NAIROBI, Feb. 12 -- Kenya's new government awarded a $34 million contract to a foreign firm for a new passport and visa system to prevent attacks such as the 1998 bombing of the U.S. Embassy in Nairobi. But in what became known as the "Anglo-Leasing scandal," top members of the president's office were accused last year of pocketing the money.
In August, the director of the National AIDS Control Council, Margaret Gachara, was found guilty of defrauding the government of $340,000. She spent time in jail, but the president pardoned her in December, along with 7,000 "petty offenders" who had stolen from various government offices.
President Mwai Kibaki of Kenya came into power promising to end corruption.
(Antony Njuguna -- Reuters)
The cases are just two of those that were under investigation by John Githongo, the country's anti-corruption czar who was appointed by President Mwai Kibaki when he was elected in 2002. Kibaki, the leader of an opposition coalition, promised to end the system of corruption and patronage that had eaten away at government institutions during the 24-year reign of Daniel arap Moi.
But on Monday, Githongo quit his post, faxing his resignation from the Kenyan Embassy in London.
Githongo had grown frustrated with what he saw as an inability to do his job as his focus shifted from investigating past corruption cases to examining allegations against members of Kibaki's administration, according to a coalition of civic leaders that issued statements on his behalf. Githongo made powerful enemies, the coalition said, and his life had reportedly been threatened. Githongo has not spoken publicly about his decision to quit.
Until Kibaki tapped him to lead Kenya's anti-graft agencies shortly after he was elected, Githongo had been the energetic head of the Kenyan branch of Transparency International, a global anti-corruption watchdog group.
Many Kenyans viewed his appointment as a serious government commitment to ending the culture of corruption. Posters of a cartoon rendering of Githongo, glasses pushed close to his round face and a pointed finger warning against offering and accepting bribes, were put up across Nairobi, the capital. He earned respect for saying that bad leadership had "turned every Kenyan into a thief" and urging citizens to hold the government accountable and change the culture themselves.
His resignation symbolizes a loss of confidence in an administration that many looked to for change, and reflects the frustration of Kenyans already skeptical of the government's commitment.
"The government has been insulting the intelligence of Kenyans," said Gladwell Otieno, who succeeded Githongo as head of Transparency International in Kenya, which has been asking the government to guarantee Githongo's safety if he returns to the country. "Any attempts to deal with endemic corruption requires reengineering the entire way the country is run. And obviously this is not happening any longer," he said.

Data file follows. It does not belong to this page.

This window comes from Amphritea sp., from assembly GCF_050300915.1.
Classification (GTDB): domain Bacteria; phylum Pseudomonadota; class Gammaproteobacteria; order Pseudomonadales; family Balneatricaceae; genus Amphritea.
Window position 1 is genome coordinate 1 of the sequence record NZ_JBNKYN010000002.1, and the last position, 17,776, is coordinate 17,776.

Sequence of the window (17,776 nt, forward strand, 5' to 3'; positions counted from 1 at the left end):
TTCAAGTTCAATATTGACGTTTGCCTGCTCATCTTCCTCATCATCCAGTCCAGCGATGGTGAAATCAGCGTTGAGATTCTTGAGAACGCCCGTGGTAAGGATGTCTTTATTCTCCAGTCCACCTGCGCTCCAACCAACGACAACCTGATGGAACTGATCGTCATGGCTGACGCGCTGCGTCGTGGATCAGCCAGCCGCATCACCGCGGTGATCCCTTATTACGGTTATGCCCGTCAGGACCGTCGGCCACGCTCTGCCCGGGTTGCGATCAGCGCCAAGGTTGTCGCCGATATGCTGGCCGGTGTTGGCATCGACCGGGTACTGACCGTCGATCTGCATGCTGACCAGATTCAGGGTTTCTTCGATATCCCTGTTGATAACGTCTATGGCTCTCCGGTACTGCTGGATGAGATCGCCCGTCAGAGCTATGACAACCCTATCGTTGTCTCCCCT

Kenya has the largest economy in East Africa. With cool, sunny, California-like weather, lush green hillsides of mango and banana trees and plentiful wildlife, the country is a favorite safari destination for Americans and Europeans. But most citizens can barely afford their tea and daily bread.
International donors estimate that up to $1 billion has disappeared since 2002, nearly a fifth of the nation's budget for 2004. The result can be seen in everyday life. The roads are crumbling, and if they are repaired, jobless men begging for change do the work, filling potholes with dirt. Squalid hospitals are drastically under funded, with cancer patients forced to wait months for chemotherapy.
Bribes are required to get services such as running water in homes, and large-scale corruption sometimes causes school and road projects to be abandoned.
"Corruption in Kenya isn't a matter of Kitu Kidogo, or of a few ministers skimming off commission," said the U.S. ambassador to Kenya, William M. Bellamy, referring to a common Swahili phrase that means "give me something small."
"It is big enough to cause macroeconomic distortions. Every Kenyan laboring to feed his family, educate his children, care for a family member suffering from AIDS or simply avoid getting hacked to death in the mounting wave of violence sweeping this country is a victim of today's corruption, and they know it," Bellamy said.
On Tuesday, a day after Githongo resigned, the United States suspended $2.5 million in funding for anti-corruption work in Kenya. Bellamy, during a meeting in Nairobi with British businessmen, said the amount lost to corruption could fund antiretroviral treatments for every HIV-positive Kenyan for 10 years.
On Wednesday, the European Union and Japan warned that corruption must be tackled, saying they would withdraw aid if improvements were not made.
The British High Commissioner to Kenya, Edward Clay, has said the government has lost millions of dollars since it came to power. In July, he accused the government of "arrogance, greed and perhaps a desperate sense of panic to lead them to eat like gluttons."
Kenya's foreign minister, Chirau Ali Mwakwere, called Clay an "incorrigible liar" and suggested that he had drunk "one too many" before he delivered a speech last week.
Justice Minister Kiraitu Murungi said the U.S. decision to freeze assets was like "like raping a woman who is already too willing," meaning the government already wanted to end corruption.
But that reaction backfired with protests from women's rights activists. Women stormed his office this past week, saying he was trivializing rape. He later apologized.
The international criticism of Kenyan corruption has pleased ordinary citizens. Radio and television broadcasts in recent days have been filled with angry comments.
"The government has no respect for the Kenyans they serve," yelled Javen Nyatuka, 38, a taxi driver. "Our government should bite the bullet while the sun still shines and resign."